New plans unveiled for ‘UK’s first’ net-zero neighbourhood

Sero Homes has released new CGI images from Parc Hadau in Wales, which is set to be the UK’s first net-zero neighbourhood.

The £8m development will use very low energy building design to reduce the energy demands of the homes and their residents. This will be combined with a mix of renewable energy technologies, including thermal and electrical storage, on-site solar panels and ground source heat pumps, electric vehicle (EV) rapid charging points, together with ventilation systems and smart energy management systems.

It will also be the first scheme in the country to meet the UK Green Building Council’s definition of net-zero carbon, by tracking real-time ‘in-use’ carbon emissions when the homes are running.

The site has been designed by Welsh architects Loyn + Co and landscape architects Farrer Huxley who wanted to incorporate both wetland and meadow whilst including a large central communal garden, with the aim of creating a seamless integration between people, nature and wildlife.

Preparation works for the 35 new homes began on site in March this year, with construction expected to start in the summer (subject to COVID-19 safety requirements).

Sero’s managing director, James Williams, said: ‘These new images really bring to life how landscaping at Parc Hadau is central to the overall design of the scheme, helping create a unique sense of place that is focused around nature and community.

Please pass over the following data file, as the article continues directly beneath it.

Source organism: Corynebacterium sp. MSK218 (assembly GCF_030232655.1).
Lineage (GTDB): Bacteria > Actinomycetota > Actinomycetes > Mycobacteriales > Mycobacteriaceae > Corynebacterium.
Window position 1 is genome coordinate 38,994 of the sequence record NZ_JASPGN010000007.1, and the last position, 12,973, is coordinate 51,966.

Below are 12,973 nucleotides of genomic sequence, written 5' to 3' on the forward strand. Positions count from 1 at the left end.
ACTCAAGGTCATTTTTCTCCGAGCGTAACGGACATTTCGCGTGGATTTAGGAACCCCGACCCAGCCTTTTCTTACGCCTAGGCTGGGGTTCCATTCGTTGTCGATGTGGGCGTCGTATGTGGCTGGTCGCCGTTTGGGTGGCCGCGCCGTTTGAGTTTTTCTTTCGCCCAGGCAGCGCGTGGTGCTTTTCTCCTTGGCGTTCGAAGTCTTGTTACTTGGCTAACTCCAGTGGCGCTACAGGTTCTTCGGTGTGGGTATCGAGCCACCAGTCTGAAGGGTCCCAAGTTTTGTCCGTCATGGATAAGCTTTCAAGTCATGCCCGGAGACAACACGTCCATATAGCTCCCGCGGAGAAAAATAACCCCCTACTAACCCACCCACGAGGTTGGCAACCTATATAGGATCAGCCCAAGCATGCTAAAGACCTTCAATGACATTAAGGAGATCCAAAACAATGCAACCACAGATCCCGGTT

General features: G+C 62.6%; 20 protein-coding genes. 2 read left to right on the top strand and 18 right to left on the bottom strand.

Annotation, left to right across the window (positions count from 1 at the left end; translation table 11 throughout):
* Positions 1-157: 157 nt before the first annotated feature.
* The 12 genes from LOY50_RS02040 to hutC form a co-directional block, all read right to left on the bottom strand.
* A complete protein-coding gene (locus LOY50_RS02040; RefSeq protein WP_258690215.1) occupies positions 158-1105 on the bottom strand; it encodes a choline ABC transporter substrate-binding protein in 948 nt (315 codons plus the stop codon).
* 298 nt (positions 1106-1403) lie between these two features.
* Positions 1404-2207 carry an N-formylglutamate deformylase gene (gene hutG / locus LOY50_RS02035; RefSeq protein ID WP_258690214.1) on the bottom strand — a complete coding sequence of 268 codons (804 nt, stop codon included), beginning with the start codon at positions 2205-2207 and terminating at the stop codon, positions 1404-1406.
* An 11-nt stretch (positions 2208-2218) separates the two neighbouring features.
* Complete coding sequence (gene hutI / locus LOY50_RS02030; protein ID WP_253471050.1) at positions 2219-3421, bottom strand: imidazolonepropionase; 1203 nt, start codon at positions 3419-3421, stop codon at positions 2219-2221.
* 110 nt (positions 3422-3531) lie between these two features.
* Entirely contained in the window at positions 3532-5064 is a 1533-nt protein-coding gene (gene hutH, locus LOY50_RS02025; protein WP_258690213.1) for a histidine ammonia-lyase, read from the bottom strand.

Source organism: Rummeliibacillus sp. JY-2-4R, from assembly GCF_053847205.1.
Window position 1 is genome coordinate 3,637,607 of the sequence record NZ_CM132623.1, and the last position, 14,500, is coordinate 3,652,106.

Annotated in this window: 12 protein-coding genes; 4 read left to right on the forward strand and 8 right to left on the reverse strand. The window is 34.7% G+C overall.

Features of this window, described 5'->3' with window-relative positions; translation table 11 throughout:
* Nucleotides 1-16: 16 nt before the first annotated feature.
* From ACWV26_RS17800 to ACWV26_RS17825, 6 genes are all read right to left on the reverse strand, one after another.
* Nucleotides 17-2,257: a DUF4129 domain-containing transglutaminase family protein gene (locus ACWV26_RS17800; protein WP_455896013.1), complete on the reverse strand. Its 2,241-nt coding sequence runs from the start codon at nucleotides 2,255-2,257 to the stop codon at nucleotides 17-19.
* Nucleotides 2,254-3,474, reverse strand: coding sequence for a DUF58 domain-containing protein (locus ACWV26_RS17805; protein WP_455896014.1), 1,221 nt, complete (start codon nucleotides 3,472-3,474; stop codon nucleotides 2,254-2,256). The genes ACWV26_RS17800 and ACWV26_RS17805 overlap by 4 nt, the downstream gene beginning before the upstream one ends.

‘We want to create new homes that are better for the environment and better for people, and part of this is by helping adjust the way we live day-to-day and use energy.

‘The COVID-19 crisis has demonstrated how a change to our everyday lifestyles can have a huge impact on the environment, and in a similar way, Parc Hadau shows the positive design impact that a change in priority or lifestyle can have. For example, the scheme is designed around active travel, prioritising pedestrians rather than cars.

‘It means Parc Hadau has a permeable one-way driveway at the perimeter of the site instead of a central tarmac road, that allows a communal garden to form the heart of the site – hugely altering the overall look and feel of the scheme.’

In February, Environment Journal spoke to Sero’s co-founder, Andy Sutton, to learn more about the project.


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